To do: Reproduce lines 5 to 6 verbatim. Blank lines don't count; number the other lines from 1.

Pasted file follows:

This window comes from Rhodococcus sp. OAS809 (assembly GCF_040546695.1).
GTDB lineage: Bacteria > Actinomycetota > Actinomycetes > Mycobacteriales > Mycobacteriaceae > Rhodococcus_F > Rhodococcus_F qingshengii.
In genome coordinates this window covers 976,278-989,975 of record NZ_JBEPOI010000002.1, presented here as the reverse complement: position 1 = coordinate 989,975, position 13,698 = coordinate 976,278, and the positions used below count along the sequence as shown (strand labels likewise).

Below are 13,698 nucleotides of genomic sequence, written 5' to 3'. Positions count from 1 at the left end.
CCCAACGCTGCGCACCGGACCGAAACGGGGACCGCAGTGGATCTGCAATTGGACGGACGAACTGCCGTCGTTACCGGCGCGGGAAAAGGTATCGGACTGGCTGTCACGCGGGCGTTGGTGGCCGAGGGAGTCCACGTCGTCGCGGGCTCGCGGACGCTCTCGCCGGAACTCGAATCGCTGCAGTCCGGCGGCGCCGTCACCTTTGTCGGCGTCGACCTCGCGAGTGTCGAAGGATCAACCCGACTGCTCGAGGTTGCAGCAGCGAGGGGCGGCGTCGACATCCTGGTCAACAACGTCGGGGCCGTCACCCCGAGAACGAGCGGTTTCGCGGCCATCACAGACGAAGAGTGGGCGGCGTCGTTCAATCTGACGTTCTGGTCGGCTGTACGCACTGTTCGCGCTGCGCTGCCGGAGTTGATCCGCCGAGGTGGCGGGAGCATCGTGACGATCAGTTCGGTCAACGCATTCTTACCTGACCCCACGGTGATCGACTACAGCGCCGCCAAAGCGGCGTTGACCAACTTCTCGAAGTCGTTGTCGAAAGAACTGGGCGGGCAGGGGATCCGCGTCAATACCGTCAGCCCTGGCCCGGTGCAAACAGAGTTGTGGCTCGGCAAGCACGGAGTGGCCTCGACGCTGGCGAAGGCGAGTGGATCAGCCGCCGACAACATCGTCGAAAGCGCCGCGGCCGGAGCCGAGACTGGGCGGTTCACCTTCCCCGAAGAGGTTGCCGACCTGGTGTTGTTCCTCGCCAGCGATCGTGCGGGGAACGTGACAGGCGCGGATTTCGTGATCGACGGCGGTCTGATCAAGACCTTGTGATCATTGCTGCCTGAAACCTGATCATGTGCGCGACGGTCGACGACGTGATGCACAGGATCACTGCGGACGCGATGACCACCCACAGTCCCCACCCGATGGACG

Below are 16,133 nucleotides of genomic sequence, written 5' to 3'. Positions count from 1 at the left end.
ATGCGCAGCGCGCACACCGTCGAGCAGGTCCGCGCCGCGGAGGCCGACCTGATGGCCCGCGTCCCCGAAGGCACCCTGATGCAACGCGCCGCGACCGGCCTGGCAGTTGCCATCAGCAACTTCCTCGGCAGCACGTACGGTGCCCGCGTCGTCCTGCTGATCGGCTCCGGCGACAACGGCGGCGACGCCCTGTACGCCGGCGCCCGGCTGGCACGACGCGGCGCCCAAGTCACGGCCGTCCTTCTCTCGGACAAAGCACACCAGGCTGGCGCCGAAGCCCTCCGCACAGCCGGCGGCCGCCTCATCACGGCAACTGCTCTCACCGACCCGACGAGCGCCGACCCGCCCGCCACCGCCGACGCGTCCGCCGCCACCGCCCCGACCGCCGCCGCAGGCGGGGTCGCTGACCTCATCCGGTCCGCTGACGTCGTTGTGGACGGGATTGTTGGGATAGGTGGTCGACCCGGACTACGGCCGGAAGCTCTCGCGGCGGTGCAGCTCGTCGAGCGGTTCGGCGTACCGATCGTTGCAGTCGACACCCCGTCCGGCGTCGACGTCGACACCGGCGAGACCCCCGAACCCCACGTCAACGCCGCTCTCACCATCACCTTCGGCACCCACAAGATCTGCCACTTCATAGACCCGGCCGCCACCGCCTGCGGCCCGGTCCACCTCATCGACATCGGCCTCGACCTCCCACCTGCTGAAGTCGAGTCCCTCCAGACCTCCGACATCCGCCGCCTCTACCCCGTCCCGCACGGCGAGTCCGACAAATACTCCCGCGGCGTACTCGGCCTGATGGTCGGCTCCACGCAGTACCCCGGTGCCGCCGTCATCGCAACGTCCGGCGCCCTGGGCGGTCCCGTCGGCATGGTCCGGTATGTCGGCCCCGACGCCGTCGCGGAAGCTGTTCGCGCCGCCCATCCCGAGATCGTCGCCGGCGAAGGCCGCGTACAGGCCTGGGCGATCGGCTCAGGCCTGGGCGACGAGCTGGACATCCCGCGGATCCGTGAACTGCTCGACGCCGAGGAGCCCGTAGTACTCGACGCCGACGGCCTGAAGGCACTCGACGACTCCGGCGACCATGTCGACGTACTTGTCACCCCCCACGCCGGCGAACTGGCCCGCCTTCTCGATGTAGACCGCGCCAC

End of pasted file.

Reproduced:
CCCAACGCTGCGCACCGGACCGAAACGGGGACCGCAGTGGATCTGCAATTGGACGGACGAACTGCCGTCGTTACCGGCGCGGGAAAAGGTATCGGACTGGCTGTCACGCGGGCGTTGGTGGCCGAGGGAGTCCACGTCGTCGCGGGCTCGCGGACGCTCTCGCCGGAACTCGAATCGCTGCAGTCCGGCGGCGCCGTCACCTTTGTCGGCGTCGACCTCGCGAGTGTCGAAGGATCAACCCGACTGCTCGAGGTTGCAGCAGCGAGGGGCGGCGTCGACATCCTGGTCAACAACGTCGGGGCCGTCACCCCGAGAACGAGCGGTTTCGCGGCCATCACAGACGAAGAGTGGGCGGCGTCGTTCAATCTGACGTTCTGGTCGGCTGTACGCACTGTTCGCGCTGCGCTGCCGGAGTTGATCCGCCGAGGTGGCGGGAGCATCGTGACGATCAGTTCGGTCAACGCATTCTTACCTGACCCCACGGTGATCGACTACAGCGCCGCCAAAGCGGCGTTGACCAACTTCTCGAAGTCGTTGTCGAAAGAACTGGGCGGGCAGGGGATCCGCGTCAATACCGTCAGCCCTGGCCCGGTGCAAACAGAGTTGTGGCTCGGCAAGCACGGAGTGGCCTCGACGCTGGCGAAGGCGAGTGGATCAGCCGCCGACAACATCGTCGAAAGCGCCGCGGCCGGAGCCGAGACTGGGCGGTTCACCTTCCCCGAAGAGGTTGCCGACCTGGTGTTGTTCCTCGCCAGCGATCGTGCGGGGAACGTGACAGGCGCGGATTTCGTGATCGACGGCGGTCTGATCAAGACCTTGTGATCATTGCTGCCTGAAACCTGATCATGTGCGCGACGGTCGACGACGTGATGCACAGGATCACTGCGGACGCGATGACCACCCACAGTCCCCACCCGATGGACG

Below are 16,133 nucleotides of genomic sequence, written 5' to 3'. Positions count from 1 at the left end.